The Alabama Community College System Board of Trustees voted on Thursday to consolidate seven community colleges in an effort to save state dollars in Montgomery, an increasingly scarce commodity as budget cuts have necessitated changes in nearly every aspect of state government.
The board will begin preliminary steps to ultimately merge three other schools under Faulkner State College in Bay Minette in south Alabama: Jefferson Davis Community College in Brewton, Alabama Southern Community College in Monroeville, and Reid State Technical College in Evergreen.
In east-central part of the state, two other schools will consolidate under Central Alabama Community College, in Alexander City. The two are Southern Union State Community College in Wadley and Chattahoochee Valley Community College in Phenix City.
State Auditor Jim Zeigler, who occupies a unique statewide-elected public interest role in Montgomery somewhere between an ombudsman and a traditional state treasurer, said Thursday he wishes to vet the plan extensively.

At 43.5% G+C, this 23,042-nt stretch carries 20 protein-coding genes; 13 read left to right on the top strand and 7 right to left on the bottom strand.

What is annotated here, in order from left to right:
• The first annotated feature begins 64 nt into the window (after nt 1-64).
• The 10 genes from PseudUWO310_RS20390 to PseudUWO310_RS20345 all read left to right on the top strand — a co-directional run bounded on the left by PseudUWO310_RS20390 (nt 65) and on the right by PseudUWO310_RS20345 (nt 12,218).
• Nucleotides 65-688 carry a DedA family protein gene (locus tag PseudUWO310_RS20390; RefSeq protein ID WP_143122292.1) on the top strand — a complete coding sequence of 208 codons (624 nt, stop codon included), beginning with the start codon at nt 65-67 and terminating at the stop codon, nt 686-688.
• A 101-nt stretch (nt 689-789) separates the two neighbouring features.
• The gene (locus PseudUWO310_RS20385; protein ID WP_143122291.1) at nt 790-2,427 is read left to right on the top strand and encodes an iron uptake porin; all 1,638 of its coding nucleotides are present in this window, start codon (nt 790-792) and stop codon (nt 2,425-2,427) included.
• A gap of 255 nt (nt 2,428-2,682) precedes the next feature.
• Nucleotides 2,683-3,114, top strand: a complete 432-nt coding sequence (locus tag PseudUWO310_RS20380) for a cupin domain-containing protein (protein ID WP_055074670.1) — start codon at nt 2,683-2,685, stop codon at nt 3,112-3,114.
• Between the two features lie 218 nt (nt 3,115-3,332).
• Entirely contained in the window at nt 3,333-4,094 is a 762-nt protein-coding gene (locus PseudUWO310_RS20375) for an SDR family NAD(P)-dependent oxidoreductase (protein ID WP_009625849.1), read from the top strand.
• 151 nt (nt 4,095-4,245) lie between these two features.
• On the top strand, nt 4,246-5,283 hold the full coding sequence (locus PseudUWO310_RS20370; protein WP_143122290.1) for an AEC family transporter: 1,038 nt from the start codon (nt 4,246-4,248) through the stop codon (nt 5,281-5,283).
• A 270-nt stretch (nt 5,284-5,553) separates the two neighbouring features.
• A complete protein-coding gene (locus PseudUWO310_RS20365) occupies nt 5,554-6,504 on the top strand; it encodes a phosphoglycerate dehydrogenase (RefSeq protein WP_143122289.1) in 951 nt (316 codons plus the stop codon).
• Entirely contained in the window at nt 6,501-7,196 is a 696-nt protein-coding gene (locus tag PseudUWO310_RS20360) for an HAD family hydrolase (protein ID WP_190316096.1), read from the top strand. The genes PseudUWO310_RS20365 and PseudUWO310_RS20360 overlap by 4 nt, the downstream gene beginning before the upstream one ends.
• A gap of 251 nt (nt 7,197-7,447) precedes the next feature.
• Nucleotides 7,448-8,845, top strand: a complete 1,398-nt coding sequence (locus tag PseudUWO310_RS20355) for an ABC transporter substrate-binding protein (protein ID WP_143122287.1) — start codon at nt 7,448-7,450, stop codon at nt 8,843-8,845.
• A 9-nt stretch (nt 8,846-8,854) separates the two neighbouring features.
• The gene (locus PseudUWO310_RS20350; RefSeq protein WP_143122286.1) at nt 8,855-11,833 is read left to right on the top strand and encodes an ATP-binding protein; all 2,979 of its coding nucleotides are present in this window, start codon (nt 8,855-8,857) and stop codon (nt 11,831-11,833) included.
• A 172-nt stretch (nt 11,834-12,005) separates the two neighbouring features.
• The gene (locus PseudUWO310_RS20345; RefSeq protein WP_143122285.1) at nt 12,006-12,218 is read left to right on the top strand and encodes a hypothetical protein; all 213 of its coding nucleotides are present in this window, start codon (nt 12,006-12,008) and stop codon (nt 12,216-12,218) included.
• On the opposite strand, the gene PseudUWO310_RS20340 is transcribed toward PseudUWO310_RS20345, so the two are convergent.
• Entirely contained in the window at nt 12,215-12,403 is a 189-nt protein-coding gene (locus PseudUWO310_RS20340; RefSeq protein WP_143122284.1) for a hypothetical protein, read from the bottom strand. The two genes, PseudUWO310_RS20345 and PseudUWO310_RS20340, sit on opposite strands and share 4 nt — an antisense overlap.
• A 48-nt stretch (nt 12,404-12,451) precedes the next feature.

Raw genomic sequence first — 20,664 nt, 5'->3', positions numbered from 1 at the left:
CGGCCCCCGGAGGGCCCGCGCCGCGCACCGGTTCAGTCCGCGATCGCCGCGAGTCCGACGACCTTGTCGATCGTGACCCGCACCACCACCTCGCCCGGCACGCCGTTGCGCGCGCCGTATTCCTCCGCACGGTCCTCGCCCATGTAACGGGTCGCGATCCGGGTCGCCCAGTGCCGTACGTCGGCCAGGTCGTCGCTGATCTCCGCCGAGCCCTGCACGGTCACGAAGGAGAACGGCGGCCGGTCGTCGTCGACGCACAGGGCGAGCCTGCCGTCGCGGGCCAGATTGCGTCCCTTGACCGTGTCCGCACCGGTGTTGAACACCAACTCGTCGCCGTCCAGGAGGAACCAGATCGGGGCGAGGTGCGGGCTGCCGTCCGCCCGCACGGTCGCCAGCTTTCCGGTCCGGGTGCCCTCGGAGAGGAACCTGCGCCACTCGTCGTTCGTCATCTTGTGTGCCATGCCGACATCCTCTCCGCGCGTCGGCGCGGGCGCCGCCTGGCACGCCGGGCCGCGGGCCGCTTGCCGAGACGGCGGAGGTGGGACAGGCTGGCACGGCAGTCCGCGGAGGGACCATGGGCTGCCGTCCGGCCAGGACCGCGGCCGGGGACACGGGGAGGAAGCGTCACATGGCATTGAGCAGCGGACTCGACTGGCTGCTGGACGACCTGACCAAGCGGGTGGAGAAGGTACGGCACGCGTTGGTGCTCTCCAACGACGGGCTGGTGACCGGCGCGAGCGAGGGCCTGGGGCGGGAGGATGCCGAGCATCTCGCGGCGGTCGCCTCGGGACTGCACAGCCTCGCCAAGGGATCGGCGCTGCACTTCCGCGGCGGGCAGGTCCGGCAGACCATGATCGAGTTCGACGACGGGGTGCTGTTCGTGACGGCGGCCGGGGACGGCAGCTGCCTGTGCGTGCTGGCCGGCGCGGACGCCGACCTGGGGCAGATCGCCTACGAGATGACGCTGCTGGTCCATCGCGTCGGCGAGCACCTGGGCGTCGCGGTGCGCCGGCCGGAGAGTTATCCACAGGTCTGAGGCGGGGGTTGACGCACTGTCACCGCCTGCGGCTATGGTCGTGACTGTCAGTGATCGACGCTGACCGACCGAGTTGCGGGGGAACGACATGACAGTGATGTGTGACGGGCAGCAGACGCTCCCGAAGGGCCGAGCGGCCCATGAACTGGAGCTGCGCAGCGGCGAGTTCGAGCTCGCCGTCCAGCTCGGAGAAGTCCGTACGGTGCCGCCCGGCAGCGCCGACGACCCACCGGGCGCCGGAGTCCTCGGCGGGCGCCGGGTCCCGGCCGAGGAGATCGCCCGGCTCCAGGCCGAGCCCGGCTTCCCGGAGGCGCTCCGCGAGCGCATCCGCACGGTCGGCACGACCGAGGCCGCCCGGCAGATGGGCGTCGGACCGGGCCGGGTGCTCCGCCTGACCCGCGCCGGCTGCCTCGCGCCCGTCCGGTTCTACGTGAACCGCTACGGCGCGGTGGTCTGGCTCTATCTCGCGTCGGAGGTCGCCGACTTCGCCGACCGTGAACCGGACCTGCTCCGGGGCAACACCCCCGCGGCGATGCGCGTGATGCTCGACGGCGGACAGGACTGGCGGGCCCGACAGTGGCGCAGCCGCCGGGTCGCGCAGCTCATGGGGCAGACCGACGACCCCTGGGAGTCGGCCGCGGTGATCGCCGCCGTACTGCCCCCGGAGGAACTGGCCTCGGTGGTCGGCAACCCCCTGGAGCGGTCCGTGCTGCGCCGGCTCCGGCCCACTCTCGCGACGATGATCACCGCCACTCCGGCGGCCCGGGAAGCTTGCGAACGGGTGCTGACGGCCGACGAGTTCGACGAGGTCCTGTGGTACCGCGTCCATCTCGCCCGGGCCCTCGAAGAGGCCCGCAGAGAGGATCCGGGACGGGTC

“I am looking into this merger of seven community colleges,” Zeigler said. “We need to know: How much taxpayer money will be saved and HOW? Will it be more trouble for the local students and employees? Who in Montgomery is getting something out of this: a contract, a job created, etc.”
“Rarely is something done in Montgomery just because it is the right thing. Usually an Insider benefits somehow,” Zeigler said.
The board is largely made up by appointees by Gov. Robert Bentley and his administration. Zeigler, a fellow Republican, has often been at odds with Bentley.
The move is one of the first since lawmakers in Montgomery voted to create the community college board. Before this year, the trustees worked under the auspices of the State Board of Education.
Community College Board Member Al Thompson of Baldwin County told AL.com the mergers were recommended by Community College Chancellor Mark Heinrich.
Thompson said it’s important for the college system to be efficient because of amount of money spent on education. He said the moves would likely improve affordability and accessibility.